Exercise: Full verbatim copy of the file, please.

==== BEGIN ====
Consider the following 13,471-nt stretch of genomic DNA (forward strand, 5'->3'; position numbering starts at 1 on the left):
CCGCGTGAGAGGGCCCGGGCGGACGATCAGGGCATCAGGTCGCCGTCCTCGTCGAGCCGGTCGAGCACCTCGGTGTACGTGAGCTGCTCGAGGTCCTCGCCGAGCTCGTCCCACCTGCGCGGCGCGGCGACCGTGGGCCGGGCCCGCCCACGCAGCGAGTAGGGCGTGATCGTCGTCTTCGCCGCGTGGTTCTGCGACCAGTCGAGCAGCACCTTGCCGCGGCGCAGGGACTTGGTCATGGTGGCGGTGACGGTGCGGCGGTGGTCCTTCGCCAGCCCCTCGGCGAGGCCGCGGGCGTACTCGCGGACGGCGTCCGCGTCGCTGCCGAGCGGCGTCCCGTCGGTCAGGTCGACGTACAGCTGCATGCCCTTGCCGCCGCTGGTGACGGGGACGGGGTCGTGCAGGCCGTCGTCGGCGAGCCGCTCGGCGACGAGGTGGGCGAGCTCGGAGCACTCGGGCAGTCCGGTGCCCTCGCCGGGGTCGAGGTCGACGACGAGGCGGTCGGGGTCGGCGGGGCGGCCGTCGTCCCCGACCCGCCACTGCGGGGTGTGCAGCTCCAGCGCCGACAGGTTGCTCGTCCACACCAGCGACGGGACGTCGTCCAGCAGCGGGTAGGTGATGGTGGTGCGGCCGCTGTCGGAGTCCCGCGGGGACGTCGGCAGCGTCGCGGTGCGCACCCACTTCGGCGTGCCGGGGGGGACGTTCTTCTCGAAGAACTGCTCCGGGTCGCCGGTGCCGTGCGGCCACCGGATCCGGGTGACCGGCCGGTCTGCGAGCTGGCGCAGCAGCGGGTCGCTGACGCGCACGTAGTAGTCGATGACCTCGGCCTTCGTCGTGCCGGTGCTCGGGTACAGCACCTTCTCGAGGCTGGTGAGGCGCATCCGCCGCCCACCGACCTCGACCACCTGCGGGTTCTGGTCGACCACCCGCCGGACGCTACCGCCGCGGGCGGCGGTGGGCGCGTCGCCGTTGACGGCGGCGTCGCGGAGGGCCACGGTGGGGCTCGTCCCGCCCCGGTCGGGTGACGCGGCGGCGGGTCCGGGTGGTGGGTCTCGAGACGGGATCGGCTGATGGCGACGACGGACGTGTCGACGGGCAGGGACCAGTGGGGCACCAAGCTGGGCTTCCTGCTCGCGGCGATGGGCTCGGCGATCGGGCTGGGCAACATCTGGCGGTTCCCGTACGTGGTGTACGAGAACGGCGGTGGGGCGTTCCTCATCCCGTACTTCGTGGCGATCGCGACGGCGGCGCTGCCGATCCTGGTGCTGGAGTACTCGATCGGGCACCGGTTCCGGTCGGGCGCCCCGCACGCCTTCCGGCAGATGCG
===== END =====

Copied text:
Consider the following 13,471-nt stretch of genomic DNA (forward strand, 5'->3'; position numbering starts at 1 on the left):
CCGCGTGAGAGGGCCCGGGCGGACGATCAGGGCATCAGGTCGCCGTCCTCGTCGAGCCGGTCGAGCACCTCGGTGTACGTGAGCTGCTCGAGGTCCTCGCCGAGCTCGTCCCACCTGCGCGGCGCGGCGACCGTGGGCCGGGCCCGCCCACGCAGCGAGTAGGGCGTGATCGTCGTCTTCGCCGCGTGGTTCTGCGACCAGTCGAGCAGCACCTTGCCGCGGCGCAGGGACTTGGTCATGGTGGCGGTGACGGTGCGGCGGTGGTCCTTCGCCAGCCCCTCGGCGAGGCCGCGGGCGTACTCGCGGACGGCGTCCGCGTCGCTGCCGAGCGGCGTCCCGTCGGTCAGGTCGACGTACAGCTGCATGCCCTTGCCGCCGCTGGTGACGGGGACGGGGTCGTGCAGGCCGTCGTCGGCGAGCCGCTCGGCGACGAGGTGGGCGAGCTCGGAGCACTCGGGCAGTCCGGTGCCCTCGCCGGGGTCGAGGTCGACGACGAGGCGGTCGGGGTCGGCGGGGCGGCCGTCGTCCCCGACCCGCCACTGCGGGGTGTGCAGCTCCAGCGCCGACAGGTTGCTCGTCCACACCAGCGACGGGACGTCGTCCAGCAGCGGGTAGGTGATGGTGGTGCGGCCGCTGTCGGAGTCCCGCGGGGACGTCGGCAGCGTCGCGGTGCGCACCCACTTCGGCGTGCCGGGGGGGACGTTCTTCTCGAAGAACTGCTCCGGGTCGCCGGTGCCGTGCGGCCACCGGATCCGGGTGACCGGCCGGTCTGCGAGCTGGCGCAGCAGCGGGTCGCTGACGCGCACGTAGTAGTCGATGACCTCGGCCTTCGTCGTGCCGGTGCTCGGGTACAGCACCTTCTCGAGGCTGGTGAGGCGCATCCGCCGCCCACCGACCTCGACCACCTGCGGGTTCTGGTCGACCACCCGCCGGACGCTACCGCCGCGGGCGGCGGTGGGCGCGTCGCCGTTGACGGCGGCGTCGCGGAGGGCCACGGTGGGGCTCGTCCCGCCCCGGTCGGGTGACGCGGCGGCGGGTCCGGGTGGTGGGTCTCGAGACGGGATCGGCTGATGGCGACGACGGACGTGTCGACGGGCAGGGACCAGTGGGGCACCAAGCTGGGCTTCCTGCTCGCGGCGATGGGCTCGGCGATCGGGCTGGGCAACATCTGGCGGTTCCCGTACGTGGTGTACGAGAACGGCGGTGGGGCGTTCCTCATCCCGTACTTCGTGGCGATCGCGACGGCGGCGCTGCCGATCCTGGTGCTGGAGTACTCGATCGGGCACCGGTTCCGGTCGGGCGCCCCGCACGCCTTCCGGCAGATGCG